It is either rude or selfish, perhaps both, when a graduate receives his diploma on stage during the commencement ceremony and then immediately leaves without waiting for the rest of his classmates to be recognized, let alone waiting for the ceremony to conclude. In this article, we will outline six suggestions to discourage graduates from leaving the commencement ceremony early.
A cautionary reminder: do not, under any circumstances, block, barricade, lock, or otherwise restrict any exit at your ceremony venue without the explicit permission of the Fire Marshall.
We cannot stress this enough; it would be far better for every graduate to walk out early than for even one exit to be blocked that could be needed in an emergency. This is a crime in most jurisdictions, ranging from a misdemeanor for the simple action of blocking an exit, up to criminal negligence charges should the unthinkable happen.
So to reiterate, if you are considering restricting access to one or more exit points at your commencement ceremony venue, please consult with the Fire Marshall first. With that understood, what are some schools and universities doing to encourage graduates to stay until the end of the commencement ceremony?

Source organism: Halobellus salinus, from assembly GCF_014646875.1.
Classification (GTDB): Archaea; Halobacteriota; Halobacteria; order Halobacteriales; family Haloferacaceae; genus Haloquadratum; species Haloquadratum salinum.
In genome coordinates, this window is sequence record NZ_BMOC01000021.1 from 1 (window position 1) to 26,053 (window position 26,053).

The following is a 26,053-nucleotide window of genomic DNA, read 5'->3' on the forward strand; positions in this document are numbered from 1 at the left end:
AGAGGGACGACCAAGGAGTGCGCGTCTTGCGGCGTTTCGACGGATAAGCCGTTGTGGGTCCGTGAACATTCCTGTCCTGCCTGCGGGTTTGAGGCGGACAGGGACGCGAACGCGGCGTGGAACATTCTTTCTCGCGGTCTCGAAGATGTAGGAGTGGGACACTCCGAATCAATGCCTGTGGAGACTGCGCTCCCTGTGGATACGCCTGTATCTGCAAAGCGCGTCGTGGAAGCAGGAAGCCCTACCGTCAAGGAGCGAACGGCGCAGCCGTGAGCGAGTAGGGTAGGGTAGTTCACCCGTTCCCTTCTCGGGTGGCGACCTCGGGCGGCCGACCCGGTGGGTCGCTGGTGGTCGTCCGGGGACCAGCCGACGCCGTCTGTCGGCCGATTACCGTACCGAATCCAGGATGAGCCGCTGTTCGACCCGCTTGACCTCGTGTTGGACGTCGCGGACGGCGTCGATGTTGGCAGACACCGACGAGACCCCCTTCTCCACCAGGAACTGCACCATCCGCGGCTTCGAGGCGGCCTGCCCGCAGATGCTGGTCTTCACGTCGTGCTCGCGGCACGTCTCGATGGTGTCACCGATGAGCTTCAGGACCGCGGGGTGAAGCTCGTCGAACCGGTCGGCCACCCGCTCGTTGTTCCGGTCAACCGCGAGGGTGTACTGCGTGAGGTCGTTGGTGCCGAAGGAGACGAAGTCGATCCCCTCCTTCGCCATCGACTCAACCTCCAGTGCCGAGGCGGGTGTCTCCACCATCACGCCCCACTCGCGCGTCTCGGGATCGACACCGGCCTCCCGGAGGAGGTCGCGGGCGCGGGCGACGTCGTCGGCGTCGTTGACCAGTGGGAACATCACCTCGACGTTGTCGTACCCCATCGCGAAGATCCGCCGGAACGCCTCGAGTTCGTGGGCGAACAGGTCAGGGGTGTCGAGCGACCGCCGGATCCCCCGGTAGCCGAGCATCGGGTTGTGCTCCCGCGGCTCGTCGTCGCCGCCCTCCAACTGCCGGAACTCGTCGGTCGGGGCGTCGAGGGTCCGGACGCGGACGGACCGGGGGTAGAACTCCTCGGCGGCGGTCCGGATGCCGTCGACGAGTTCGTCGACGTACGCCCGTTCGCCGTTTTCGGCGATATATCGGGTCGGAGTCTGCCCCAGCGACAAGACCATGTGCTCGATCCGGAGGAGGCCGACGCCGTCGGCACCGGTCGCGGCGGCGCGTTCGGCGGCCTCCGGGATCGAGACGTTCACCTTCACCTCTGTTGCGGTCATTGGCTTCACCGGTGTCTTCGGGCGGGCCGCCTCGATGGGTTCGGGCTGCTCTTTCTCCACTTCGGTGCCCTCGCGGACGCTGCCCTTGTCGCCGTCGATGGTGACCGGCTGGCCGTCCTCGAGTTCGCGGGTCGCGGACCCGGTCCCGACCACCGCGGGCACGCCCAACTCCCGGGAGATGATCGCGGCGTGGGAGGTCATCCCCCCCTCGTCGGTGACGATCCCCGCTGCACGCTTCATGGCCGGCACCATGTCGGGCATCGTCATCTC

1. Before the ceremony, announce a "last call" for the restroom.
As graduates congregate in the staging area before the ceremony, be sure to make one final announcement encouraging graduates to use the restroom if they need to do so. This suggestion is particularly important because some graduates may be "somewhere in the middle" between needing to go and not, but are unsure as to whether or not they have time. Your announcement will therefore make this decision easier for them.
The amount of lead time for this announcement of course depends on the number of participants and number of available restrooms. However, 20 minutes before the start of the commencement ceremony is a good rule of thumb.
2. Use small cups for water.
In the staging area(s) prior to the ceremony, use small disposable cups if you offer water to the graduates. The larger the cups, the more water graduates will consume. You are merely trying to quench their thirst, not re-hydrate them from hard labor in the sweltering sun.
Next, although this is not an issue at most schools, the lesson is worth repeating: avoid serving diuretic beverages such as sodas and coffee. Water is perfect, and if you are feeling generous, then perhaps consider providing lemonade or juice.
3. Avoid the perimeter of the ceremony floor as graduates leave the stage.
Most graduates who leave early choose to "make their break" after being recognized on stage, while in line returning back to their seats. Depending on your ceremony venue and flow, consider a return route that will keep graduates away from the exits along the perimeter of the ceremony floor. It may not look as elegant to have graduates returning to their seats down a center aisle, but the more noticeable an early departure would be, the less likely a graduate will be to consider one. Therefore, as graduates are walking off the stage, a more visible path back to their seats may be preferred over one the audience is not likely to notice.
4. Work with the Fire Marshall to permit the disguise of exits with easily-movable objects.